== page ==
Deadly Nails

Give me your hand
as I mask my concerns,
sit back and relax
with worries about skin
as I remove old polish
(how we talk)
trim the nails,
and reproduce.
Buff the surfaces
we don’t know
push back cuticles
and cross our palms.
Let me apply the primer
with chemicals,
the acrylic
with toxins,
the colour
with compounds,
and waves of heat
that do not belong.
Give me your hand,
take a breath
take a photo.
Soon you will be gone
to share my craft,
and I’ll still be here
maintaining the finish.
Breathing the fumes.

A Nail technician files nails with a nail file (Image Credit: Marco Verch Professional Photographer, via flickr).

This poem is inspired by recent research, which has found unexpectedly high levels of hazardous chemicals in nail salons.

Public attention with regards to the hazards in nail salons has increased recently, likely because of the expansion of the industry and the perceived vulnerability of nail salon workers; most nail salon workers are women who often are immigrants and work in precarious employment. Nail salon workers are also potentially exposed to various hazardous chemicals including ortho-phthalate esters (phthalates) and organophosphate esters (OPEs) in the cosmetic and personal care products that are used in their workplace. These chemicals have been associated with negative health impacts, including both adverse neurological and reproductive effects. As such it is important to fully understand the extent to which people working in nail salons are exposed to these chemicals.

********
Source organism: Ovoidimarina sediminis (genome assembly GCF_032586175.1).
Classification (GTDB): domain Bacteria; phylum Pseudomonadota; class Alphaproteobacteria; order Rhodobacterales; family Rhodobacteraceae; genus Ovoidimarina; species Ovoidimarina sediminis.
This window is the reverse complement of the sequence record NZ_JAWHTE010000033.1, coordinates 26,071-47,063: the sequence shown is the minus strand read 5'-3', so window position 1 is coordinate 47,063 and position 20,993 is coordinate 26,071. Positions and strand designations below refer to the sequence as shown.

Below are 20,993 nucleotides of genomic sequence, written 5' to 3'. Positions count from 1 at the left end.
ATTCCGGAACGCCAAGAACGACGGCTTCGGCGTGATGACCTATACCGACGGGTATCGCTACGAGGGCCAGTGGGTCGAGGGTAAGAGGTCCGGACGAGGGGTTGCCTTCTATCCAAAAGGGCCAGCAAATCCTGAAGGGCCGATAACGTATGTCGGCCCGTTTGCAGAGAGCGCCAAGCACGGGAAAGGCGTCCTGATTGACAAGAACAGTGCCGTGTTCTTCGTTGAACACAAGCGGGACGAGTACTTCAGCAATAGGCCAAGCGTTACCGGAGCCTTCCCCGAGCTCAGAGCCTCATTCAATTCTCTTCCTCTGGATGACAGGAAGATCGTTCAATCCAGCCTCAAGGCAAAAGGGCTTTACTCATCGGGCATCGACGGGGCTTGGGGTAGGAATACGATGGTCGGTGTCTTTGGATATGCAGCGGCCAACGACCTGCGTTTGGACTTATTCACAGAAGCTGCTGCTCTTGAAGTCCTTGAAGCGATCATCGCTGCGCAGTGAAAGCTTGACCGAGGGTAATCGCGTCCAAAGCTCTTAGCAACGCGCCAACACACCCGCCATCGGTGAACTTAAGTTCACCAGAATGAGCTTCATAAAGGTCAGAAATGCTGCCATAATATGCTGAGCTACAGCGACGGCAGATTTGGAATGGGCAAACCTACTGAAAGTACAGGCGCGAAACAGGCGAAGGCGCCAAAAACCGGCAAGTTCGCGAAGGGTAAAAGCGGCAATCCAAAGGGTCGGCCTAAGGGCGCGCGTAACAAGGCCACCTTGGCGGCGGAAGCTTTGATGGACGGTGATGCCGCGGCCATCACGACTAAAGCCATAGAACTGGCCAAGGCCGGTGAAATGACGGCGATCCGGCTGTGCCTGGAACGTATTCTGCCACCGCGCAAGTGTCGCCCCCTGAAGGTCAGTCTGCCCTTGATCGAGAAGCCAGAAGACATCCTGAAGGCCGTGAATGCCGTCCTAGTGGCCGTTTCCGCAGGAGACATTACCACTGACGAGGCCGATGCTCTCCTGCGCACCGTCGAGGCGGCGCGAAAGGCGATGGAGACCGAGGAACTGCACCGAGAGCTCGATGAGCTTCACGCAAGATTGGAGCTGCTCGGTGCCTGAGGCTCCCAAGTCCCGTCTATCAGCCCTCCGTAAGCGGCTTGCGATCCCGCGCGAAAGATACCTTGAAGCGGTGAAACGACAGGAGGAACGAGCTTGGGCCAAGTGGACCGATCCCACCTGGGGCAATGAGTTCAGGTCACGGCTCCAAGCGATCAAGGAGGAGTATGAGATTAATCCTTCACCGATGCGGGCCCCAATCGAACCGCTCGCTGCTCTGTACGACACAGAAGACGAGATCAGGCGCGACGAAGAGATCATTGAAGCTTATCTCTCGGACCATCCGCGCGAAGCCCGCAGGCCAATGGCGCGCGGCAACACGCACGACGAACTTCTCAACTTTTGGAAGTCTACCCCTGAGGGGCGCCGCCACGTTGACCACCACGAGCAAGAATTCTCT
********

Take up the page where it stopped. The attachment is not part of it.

In this new study, researchers measured the occupational exposure to phthalates and OPEs for a selection of nail salon workers in Toronto. Salon workers were asked to wear an active air sampler, a silicone brooch, and a silicone wristband during their work shift, which were then used to measure their exposure to these chemicals. In analysing the results, exposures for some chemicals were found to be up to 30 times higher among nail salon workers relative to exposures in the home. In some cases they were even 10 times higher than levels found in e-waste handling facilities, an industry in which exposure to these harmful chemicals is more fully understood, and thus better regulated. Several of the chemicals found in the nail salons have some restrictions on their use under the Canadian Environmental Protection Act. However, most of the chemicals are not explicitly regulated in Ontario workplaces. This study therefore highlights the need for government and product manufacturers to make safer personal care products and also provide safer spaces for workers and customers in the personal services sector.

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